In this chapter, I draw from theory and research on intergroup relations and decoupling to critique prevailing conceptions of behavioral strategy, and then propose a viable alternative. I suggest that prevailing definitions of behavioral strategy exclude or marginalize theoretical perspectives that should logically be included, which has (1) created undesirable ingroup/outgroup dynamics in the strategy field and (2) resulted in decoupling between behavioral strategy as defined by category leaders and the actual content of research conducted by category members. I contend that this state of affairs has likely reduced the impact of behavioral strategy on other disciplines, and also likely constrained its impact on non-academic audiences. As an alternative, I propose a more interdisciplinary approach that involves identifying behavioral mechanisms that explain how social and psychological processes at different levels of analysis interact and interrelate to affect strategy and performance.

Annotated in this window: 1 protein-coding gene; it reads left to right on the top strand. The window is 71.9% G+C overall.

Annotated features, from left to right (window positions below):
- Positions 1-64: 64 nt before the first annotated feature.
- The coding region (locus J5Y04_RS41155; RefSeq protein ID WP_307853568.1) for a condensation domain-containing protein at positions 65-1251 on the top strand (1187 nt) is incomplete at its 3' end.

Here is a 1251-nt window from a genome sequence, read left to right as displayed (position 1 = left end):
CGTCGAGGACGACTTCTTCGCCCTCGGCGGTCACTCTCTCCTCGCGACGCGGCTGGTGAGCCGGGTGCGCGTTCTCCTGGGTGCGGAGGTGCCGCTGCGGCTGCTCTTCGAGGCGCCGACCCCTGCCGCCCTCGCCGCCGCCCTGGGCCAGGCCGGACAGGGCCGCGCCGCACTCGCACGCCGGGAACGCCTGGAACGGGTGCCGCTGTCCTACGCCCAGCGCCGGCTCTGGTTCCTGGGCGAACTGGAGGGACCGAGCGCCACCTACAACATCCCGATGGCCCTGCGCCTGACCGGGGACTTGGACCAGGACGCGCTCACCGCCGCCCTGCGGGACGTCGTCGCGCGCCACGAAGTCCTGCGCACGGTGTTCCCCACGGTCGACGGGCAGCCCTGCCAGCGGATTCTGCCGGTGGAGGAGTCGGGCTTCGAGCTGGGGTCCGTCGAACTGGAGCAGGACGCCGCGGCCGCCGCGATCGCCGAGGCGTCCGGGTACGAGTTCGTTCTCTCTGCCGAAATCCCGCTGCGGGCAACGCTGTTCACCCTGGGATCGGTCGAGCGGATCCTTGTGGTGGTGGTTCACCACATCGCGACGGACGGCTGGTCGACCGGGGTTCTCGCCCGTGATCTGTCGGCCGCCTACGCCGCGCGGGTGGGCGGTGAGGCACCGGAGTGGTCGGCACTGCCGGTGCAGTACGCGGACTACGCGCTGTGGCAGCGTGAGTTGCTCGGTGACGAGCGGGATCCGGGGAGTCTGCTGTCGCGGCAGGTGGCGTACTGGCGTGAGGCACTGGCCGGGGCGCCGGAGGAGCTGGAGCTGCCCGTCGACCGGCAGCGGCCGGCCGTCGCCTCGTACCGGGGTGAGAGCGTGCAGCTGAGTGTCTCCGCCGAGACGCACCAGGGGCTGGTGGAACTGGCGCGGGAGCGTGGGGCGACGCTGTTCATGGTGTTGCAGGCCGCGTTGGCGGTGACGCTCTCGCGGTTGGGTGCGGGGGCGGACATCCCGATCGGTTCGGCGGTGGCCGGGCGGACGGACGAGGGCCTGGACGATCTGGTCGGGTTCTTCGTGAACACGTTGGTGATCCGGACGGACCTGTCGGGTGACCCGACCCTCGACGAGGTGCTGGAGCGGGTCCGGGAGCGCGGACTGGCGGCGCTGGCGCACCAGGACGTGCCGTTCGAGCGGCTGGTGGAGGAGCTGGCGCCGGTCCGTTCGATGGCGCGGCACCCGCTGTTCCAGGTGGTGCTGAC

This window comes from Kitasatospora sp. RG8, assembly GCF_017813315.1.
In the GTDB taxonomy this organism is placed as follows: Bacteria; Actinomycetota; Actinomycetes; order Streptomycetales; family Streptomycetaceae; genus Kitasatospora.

Westphal, J.D. (2018), "Decoupling and Intergroup Dynamics in Behavioral Strategy, and a More Integrative Alternative", Behavioral Strategy in Perspective (Advances in Strategic Management, Vol. 39), Emerald Publishing Limited, pp. 41-50. https://doi.org/10.1108/S0742-332220180000039003Download as .RIS
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